However, the last four years I have found A LOT I have been wrong about. I am the first to admit that I am indelicate about it. For you it must be a forgivable offense, you continue to engage with me. Many others don't.The man with whom I was having the discussion then said this:
In much the same way friends have left you for your ways, I too have lost people I thought were closer to me. (emphasis mine)What is important to know here is that this is an unmarried man who has renounced his faith in God and has stated he is happy living a faithless life. While reading what he had said and noticing he used the word lost, I found I had a pity for him. A sadness that encompasses and goes beyond the sadness I feel when someone denies God's existence. It was an awareness that the human beings in his life and their closeness to him serve, ultimately, as his purpose in life. He does not know living as Christians do: for God's purpose.
Individuals like this must live with either extreme loneliness or they must be willing to conform to a specific and subjective ideal in order to maintain closeness with other individuals who hold those ideals. In other words, moral relativism.
I have pondered whether or not I should feel bad when people I encounter in life make a decision to stop engaging with me be it in discussions and debates or just social contact. Most often it happens when I have displayed an immutable belief or conviction. I don't have the answers to everything in life, by a long shot, however, there are many foundational moral beliefs I possess that cannot be changed. Outside of the obvious, belief that Jesus Christ is my Lord and Savior, is; biblical marriage, a belief that all abortion is murder, and that which God calls sin is, indeed, sin, to name a few.
Now, I'll admit, as a woman, there is a brief sting of having been cast aside from a herd, whatever that herd might be. However there is nothing within me that maintains I have lost someone. What quickly comes over me is an assuredness that though I may never see the fruits of having displayed a conviction, I have done my part, for Him, and that was what was required of me.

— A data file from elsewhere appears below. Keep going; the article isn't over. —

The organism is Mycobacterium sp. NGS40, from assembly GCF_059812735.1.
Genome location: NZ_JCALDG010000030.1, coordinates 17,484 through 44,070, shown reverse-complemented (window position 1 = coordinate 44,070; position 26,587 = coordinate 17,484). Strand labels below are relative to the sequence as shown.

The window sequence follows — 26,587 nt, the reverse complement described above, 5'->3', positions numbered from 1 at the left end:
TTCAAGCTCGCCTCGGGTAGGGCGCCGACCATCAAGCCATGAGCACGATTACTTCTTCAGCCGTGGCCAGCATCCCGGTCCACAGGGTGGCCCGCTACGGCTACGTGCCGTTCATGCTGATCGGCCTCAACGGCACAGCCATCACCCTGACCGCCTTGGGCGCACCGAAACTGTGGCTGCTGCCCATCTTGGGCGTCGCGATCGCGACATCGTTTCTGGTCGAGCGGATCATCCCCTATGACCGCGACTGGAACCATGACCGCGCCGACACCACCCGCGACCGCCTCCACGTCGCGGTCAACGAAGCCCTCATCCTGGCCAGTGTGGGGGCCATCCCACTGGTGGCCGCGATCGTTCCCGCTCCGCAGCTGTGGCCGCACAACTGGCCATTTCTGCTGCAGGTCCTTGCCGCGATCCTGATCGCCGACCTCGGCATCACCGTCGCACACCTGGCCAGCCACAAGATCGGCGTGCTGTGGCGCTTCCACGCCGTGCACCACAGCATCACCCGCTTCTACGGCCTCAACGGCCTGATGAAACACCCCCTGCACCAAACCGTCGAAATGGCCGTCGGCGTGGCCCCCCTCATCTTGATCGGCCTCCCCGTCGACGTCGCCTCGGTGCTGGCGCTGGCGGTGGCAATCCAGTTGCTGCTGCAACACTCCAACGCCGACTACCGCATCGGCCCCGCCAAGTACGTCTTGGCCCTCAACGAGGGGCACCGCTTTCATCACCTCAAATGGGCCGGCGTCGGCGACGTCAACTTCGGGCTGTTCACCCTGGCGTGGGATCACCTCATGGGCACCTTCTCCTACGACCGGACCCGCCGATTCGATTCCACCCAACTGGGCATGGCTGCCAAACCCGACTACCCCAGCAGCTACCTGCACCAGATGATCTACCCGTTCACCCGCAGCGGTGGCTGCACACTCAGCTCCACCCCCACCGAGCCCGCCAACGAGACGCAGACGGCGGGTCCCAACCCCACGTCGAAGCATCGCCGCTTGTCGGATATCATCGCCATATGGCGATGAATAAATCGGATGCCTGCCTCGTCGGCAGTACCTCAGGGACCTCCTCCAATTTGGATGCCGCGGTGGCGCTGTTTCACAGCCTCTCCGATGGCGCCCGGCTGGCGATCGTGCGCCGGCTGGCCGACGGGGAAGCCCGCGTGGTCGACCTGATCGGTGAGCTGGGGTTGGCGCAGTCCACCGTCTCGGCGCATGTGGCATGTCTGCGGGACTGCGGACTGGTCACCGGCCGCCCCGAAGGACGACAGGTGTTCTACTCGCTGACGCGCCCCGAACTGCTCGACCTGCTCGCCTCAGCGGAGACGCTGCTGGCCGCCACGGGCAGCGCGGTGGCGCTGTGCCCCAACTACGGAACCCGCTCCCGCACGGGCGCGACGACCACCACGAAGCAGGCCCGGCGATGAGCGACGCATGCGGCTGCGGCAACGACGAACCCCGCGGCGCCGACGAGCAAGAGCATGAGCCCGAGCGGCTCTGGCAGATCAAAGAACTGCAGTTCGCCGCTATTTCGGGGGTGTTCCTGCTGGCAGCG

When I have found myself to be wrong, I accept where I have been wrong and move on. I have learned to be generous with apologies and requests for forgiveness. I have also learned there are people who do not accept apologies nor are they willing to forgive. This doesn't cause me but a moment of discomfort either. Again, my focus is God's purpose. I have learned the errors of my ways and would like to move on. The flip side of this is that I tend to be more than generous with forgiveness for those who seek it from me (to RLB's chagrin).
I am blessed to be married, in a covenant with a man who is willing to forgive me, willing to instruct and teach me, and patient with my indelicacies. (I use the word indelicacies because the word tactlessness has been overused by others in describing me.) His opinion of me is the only one I entertain and obeying God has become the primary focus of my life.
And, as is true with other groups of individuals, I lack empathy for the atheist/agnostic who suffers the loss of relationship with human beings. Pity and sadness. That's all I've got.
Christian women, do you concern yourselves with the collective morality of the herd? Do you fear being ostracized because of your convictions? Do you remain silent when you have Truth to bestow? For those of you who mourn the loss of friendships, lost because of your faith and moral convictions might I remind you of Romans 8:31-39:
What, then, shall we say in response to these things? If God is for us, who can be against us? He who did not spare his own Son, but gave him up for us all—how will he not also, along with him, graciously give us all things? Who will bring any charge against those whom God has chosen? It is God who justifies. Who then is the one who condemns? No one. Christ Jesus who died—more than that, who was raised to life—is at the right hand of God and is also interceding for us. Who shall separate us from the love of Christ? Shall trouble or hardship or persecution or famine or nakedness or danger or sword? As it is written:
“For your sake we face death all day long;
we are considered as sheep to be slaughtered.”
You have not lost a thing when you have lost the association of someone who opposes your Christian convictions. Be encouraged.No, in all these things we are more than conquerors through him who loved us. For I am convinced that neither death nor life, neither angels nor demons, neither the present nor the future, nor any powers neither height nor depth, nor anything else in all creation, will be able to separate us from the love of God that is in Christ Jesus our Lord.